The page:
Playing Straight

by on May.09, 2010, under television

I wouldn’t have heard of this stupid, question-begging Newsweek article if Kristin Chenoweth’s skewering hadn’t lit up everyone’s Facebook page. Ramin Setoodeh argues that gay actors like Sean Hayes in the musical Promises, Promises and Jonathan Groff on Glee can’t convincingly play straight characters. Chenoweth writes in defense of her co-star Hayes, saying “yes he can” which is about all you can say to someone who, knowing that an actor carries the dreadful gay, can no longer suspend disbelief (what if he’d rather do me than little Kristin Chenoweth? Shudder). But the response still dignifies his argument far too much.

First, Groff on Glee. Speaking as a straight man experienced in the ways of high school musical theater, talented musical theater high school boys are pretty fucking queer. We haven’t quite learned the ways of conventional masculinity, which leaves us freer to express ourselves on stage but also never terribly persuasive as leading men. My h.s. drama apotheosis was playing Henry Higgins, who as an educated British man is queer enough. My other big lead role was as Nathan Detroit in Guys and Dolls, for which I played up my shrimpiness and probably put a little too much Yid inflection on So Sue Me. Frank Sinatra was a subtler Nathan. The romantic lead role, Sky Masterson, was played with much more convincing masculinity in that production by a boy who was out to a few friends even back in 10th grade.

Groff’s high school champion vocal stylist carries an ineluctable whiff of queer? We all did. Chalk a point for verisimilitude.

Missing from the article is any sense that a little queerness might give an actor some performance-inflecting insight into the crude construction of straightness. Missing is any nuance whatsoever into the last-legs binary of gay and straight at this fragile historical moment. America loves Glee, people. “Straight” is in decline. For the killing blow, look to the straightest man on television, How I Met Your Mother‘s Barney Stinson, played by America’s number one gay, Neil Patrick Harris. Harris’s Barney, a priapic epicure, is as much a straight man as the leads of Absolutely Fabulous were straight women.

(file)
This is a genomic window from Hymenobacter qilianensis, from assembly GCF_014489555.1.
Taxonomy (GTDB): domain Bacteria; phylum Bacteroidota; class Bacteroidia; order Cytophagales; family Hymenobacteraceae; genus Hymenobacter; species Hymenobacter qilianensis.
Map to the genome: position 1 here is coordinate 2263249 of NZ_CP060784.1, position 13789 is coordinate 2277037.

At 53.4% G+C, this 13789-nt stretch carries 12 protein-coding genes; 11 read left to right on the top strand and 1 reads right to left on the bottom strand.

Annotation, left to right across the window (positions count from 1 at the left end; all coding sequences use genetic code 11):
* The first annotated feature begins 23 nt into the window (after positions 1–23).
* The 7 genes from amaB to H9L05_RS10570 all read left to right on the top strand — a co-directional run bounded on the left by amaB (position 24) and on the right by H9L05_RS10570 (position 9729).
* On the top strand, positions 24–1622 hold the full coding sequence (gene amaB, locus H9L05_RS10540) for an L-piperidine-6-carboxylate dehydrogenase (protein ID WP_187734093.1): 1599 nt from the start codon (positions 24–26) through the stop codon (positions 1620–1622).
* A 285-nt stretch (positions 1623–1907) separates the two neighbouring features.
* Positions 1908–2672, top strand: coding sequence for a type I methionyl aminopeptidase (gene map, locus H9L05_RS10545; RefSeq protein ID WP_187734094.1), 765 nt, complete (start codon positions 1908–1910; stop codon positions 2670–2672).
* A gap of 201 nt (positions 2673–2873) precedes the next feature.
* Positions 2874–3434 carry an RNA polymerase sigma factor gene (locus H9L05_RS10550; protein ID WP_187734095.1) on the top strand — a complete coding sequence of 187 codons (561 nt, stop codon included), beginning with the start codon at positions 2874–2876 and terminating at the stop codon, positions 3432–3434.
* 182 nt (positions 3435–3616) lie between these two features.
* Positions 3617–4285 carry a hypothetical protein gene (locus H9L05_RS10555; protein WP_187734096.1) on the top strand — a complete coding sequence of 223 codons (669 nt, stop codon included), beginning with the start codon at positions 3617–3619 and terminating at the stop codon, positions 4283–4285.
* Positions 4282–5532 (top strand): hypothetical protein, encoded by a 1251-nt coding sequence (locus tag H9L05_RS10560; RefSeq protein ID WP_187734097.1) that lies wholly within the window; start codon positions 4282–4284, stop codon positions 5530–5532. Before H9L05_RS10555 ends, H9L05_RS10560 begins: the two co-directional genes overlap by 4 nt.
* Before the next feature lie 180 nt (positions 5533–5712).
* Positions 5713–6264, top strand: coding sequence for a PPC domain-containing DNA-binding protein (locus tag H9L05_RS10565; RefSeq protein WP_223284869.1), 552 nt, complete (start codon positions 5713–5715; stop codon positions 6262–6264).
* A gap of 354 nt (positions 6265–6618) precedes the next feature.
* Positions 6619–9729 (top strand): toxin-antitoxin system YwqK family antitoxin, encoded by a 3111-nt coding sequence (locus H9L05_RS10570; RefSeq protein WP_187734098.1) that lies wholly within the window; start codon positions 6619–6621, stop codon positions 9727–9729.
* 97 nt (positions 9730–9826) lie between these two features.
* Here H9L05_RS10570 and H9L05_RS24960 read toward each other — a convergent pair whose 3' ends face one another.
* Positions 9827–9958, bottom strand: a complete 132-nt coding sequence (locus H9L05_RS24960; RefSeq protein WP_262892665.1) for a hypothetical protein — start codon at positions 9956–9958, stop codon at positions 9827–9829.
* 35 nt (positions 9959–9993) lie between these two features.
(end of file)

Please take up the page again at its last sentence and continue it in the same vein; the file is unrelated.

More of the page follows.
This will be a hard lesson for the 27 members of Facebook’s Barney Stinson is NOT gay! group to learn. Their cri de coeur after the jump.

Now obviosly i dont mean barney the character…im on about Neil Harris, the guy that plays him…a.k.a Doogie Howser. Whilst (now keep this secret) he is actually gay, and there is nothing wrong with that blah blah blah…i know i’m not the only guy who died a little inside when i found out he was in fact a barbara streisand fan.

Why didn’t he just take a leaf out of the stinsons book and say something like “When I’m about to be gay, I just stop being gay and be awesome instead”…thats a direct quote…of me..that i just made up. True Story.

So anyways, yeah he loves a bit of johnson in his private life, fair play to him…..BUT, for our own sakes, just to keep up the pretence that Barney is not a character, he supercedes TV, he exists, he is a hero to bro’s/wingmen everywhere and just awesomes all over the place wherever he is, can we just pretend none of us know he gardens uphill and is hetro bro…a Hebrosexual so to speak.

Now who’s with me?….Hetrosexual 5…..PSSHHH!

Clearly, if these fellows can “pretend none of us know he gardens uphill”, Ramin Setoodeh can do at least that much until he comes to some more expansive understanding of sex.

UPDATE: Setoodeh mentions Neil Patrick Harris in his article, saying that he and Portia de Rossi “inhabit broad caricatures, not realistic characters likes the ones in Up in the Air or even The Proposal.” Approaching, but still missing, the point.

:, , , , , , , ,

Leave a Reply

Looking for something?

Use the form below to search the site: